Five Gadgets That Were Killed by the Cellphone
By Charlie Sorrel
Calling a cellphone a mere phone seems a little silly these days. The little pocket wonders now do so much they are really handheld computers. With extras. The process of mashing one or more gadgets together in the same box used to be called convergence, but that approach quietly died as the mobile phone ate up any and every rival device.
So successful has this been that whole product categories have had the life choked out of their twitching bodies by the phone. The following list is an obituary to five of them, plus a look at the cellphone's next victim.
Remember the PDA? Right back to the Psion Organizer in 1984 (above), the PDA has essentially been an electronic calendar, address book and notepad. And right back to the Psion, with its squishy, non-QWERTY keyboard, they've been harder to use than their paper equivalents.
Still, despite this, it took the cellphone to finally kill them off. The fatal shortcoming? The address book. Who on earth would take out their PDA, call up a contact and then tap the phone number into their phone? Nobody, which is why, as the calendaring functions of phones got better, the PDA was quietly retired.
We're not saying that the standalone camera is dead. Far from it — one look in the street will show you how popular is the modern DSLR. But for people below a certain age, the camera phone is the one they use, and it has already killed off the cheap, junky bottom end of the digicam market. It's easy to see why: Although the pictures from the small sensors might not be great, the camera phone is always in your pocket, and you can snap and send pictures over the network in seconds.
This convenience more than makes up for the noisy pictures. Remember the saying: The best camera is the one you have with you.
The Ultra Mobile PC was a failed experiment, although once in while a company will drag the rotting corpse from its comfortable grave, slap on a bit of makeup and try to sell the idea again. The reason? Cellphones. Think about it: The UMPC was a full-fledged computer crammed into a tiny box with an impossible-to-use keyboard, with pathetic battery life and a hilariously high price tag. The phone, in contrast, offers an operating system and interface designed for the modest hardware on which it will run. It's cheap, and the battery lasts for days.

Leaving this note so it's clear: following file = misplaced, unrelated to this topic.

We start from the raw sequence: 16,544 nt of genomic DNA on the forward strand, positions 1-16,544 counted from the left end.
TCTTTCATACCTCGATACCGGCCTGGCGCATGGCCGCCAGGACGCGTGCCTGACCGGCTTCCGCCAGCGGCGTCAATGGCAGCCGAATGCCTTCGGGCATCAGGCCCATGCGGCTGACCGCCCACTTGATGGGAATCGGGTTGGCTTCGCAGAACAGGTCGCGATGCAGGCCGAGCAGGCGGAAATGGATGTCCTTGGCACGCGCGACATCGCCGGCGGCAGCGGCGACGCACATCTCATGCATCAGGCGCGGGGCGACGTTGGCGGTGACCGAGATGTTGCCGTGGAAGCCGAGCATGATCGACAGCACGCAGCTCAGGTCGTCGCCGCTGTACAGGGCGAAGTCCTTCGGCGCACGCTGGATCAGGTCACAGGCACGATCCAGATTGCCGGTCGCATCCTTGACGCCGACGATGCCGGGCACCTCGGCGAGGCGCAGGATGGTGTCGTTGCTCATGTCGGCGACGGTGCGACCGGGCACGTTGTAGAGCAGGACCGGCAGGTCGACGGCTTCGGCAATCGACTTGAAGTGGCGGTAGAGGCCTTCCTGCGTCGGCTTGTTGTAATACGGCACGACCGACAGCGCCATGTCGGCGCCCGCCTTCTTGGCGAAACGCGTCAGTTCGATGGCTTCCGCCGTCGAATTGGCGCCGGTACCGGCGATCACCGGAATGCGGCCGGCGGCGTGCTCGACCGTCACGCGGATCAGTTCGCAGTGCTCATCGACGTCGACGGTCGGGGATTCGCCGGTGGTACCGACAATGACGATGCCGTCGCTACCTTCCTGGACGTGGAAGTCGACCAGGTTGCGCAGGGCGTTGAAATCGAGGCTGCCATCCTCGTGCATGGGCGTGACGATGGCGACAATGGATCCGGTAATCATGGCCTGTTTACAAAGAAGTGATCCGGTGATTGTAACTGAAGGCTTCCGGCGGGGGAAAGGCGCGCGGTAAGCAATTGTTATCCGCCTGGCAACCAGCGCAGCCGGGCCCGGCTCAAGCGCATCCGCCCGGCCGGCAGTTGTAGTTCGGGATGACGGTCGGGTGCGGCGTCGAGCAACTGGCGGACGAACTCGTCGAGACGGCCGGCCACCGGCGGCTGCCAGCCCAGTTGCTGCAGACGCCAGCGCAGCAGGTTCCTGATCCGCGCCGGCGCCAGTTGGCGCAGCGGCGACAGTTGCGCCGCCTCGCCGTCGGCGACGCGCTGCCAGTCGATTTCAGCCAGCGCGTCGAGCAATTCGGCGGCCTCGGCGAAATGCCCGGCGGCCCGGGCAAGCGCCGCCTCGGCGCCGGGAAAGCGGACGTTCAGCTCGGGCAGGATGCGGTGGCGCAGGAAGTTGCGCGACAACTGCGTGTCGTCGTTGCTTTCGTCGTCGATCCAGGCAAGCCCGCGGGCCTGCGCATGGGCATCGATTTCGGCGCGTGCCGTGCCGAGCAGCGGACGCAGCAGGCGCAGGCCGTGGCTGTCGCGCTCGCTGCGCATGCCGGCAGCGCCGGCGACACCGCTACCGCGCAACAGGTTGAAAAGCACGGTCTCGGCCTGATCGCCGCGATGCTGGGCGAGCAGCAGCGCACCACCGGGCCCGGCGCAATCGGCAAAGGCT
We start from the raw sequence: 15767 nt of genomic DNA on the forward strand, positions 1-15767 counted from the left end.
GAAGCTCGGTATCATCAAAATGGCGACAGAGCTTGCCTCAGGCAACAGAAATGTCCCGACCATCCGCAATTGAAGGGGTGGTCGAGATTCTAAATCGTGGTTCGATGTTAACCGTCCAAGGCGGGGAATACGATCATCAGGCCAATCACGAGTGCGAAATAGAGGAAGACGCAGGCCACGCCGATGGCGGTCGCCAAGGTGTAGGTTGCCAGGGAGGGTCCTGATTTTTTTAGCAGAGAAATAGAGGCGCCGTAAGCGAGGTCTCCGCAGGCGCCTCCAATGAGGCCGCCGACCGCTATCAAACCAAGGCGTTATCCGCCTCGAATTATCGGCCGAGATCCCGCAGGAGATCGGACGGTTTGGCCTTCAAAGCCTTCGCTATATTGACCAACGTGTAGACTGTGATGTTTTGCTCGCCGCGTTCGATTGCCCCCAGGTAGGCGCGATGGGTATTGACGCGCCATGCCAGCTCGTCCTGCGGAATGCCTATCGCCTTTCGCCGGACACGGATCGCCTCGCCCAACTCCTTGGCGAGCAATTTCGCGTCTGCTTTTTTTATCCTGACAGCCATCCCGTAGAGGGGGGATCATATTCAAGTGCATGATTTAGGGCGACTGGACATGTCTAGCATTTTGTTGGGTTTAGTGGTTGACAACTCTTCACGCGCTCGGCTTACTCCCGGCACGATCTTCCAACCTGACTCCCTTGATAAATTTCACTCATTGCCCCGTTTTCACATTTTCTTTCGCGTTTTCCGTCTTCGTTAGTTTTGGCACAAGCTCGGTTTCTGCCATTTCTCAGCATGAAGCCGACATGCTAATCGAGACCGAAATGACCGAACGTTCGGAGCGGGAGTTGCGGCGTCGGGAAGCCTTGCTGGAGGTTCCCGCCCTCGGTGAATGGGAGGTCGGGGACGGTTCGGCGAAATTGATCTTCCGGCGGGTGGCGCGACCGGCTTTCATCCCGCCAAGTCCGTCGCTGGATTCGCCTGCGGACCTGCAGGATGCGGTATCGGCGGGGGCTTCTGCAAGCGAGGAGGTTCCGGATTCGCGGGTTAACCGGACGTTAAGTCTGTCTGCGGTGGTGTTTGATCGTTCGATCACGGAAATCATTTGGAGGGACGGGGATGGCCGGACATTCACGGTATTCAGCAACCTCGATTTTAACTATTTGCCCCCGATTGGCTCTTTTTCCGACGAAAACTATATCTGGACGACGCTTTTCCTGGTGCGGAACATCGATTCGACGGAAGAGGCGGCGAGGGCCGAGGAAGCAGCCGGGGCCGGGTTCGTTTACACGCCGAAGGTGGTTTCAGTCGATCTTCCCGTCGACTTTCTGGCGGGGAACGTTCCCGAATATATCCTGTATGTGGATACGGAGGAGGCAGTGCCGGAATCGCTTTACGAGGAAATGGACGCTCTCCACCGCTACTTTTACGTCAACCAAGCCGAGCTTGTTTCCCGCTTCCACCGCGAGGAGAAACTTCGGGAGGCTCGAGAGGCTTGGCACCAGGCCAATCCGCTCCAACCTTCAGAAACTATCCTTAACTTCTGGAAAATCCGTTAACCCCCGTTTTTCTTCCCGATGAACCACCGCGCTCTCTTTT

Better still, phones are only getting more powerful. The iPhone and the G1 are both handheld computers which happen to have a phone attached. And if you really do need a bigger screen, you can pick up two or three netbooks for the price of one UMPC.
Hands up who still has a home land line with a telephone attached? Now, keep your arm in the air if you ever make calls on it. We don't see many hands.
We still keep these old tethered phones around, for calling the emergency services if nothing else, or because its cheaper to buy an all-in-one package from the local telco. But the main phone for many people is the cellphone. Part of this is the convenience of always having it with you, even in the house.
But we think a bigger part is that the humble telephone just hasn't kept up with technology. The handsets just don't have the features we're used to. And when we do use a land line, we look up the number on our cellphone and then type it in. Small wonder that most people just press the green button on the mobile instead.
The MP3 Player
Almost every phone comes with an MP3 player. We guess that in a few years, even the iPod will be dead, replaced entirely by the iPhone (and the iPod Touch, which is really just a cellphone without a phone). Music playback and a headphone jack is now a standard feature on even the cheapest of handsets (with some notable exceptions). Our prediction? The MP3 player will join the PDA in the gadget graveyard within a few short years.
Next: The Notebook
It will take some time, but it's easy to imagine the cellphone completely replacing the laptop for mobile use. Sure, we might keep one at home for work, but the cellphone already does most of what our notebooks do. We can listen to music, play movies and use the internet. One day, those big old, battery-sucking computers will be an amusing relic.
Ironically, these future phones might be lacking the one thing that gave them their name — a phone. When fast data connections are ubiquitous, voice traffic will inevitably be sent over the inter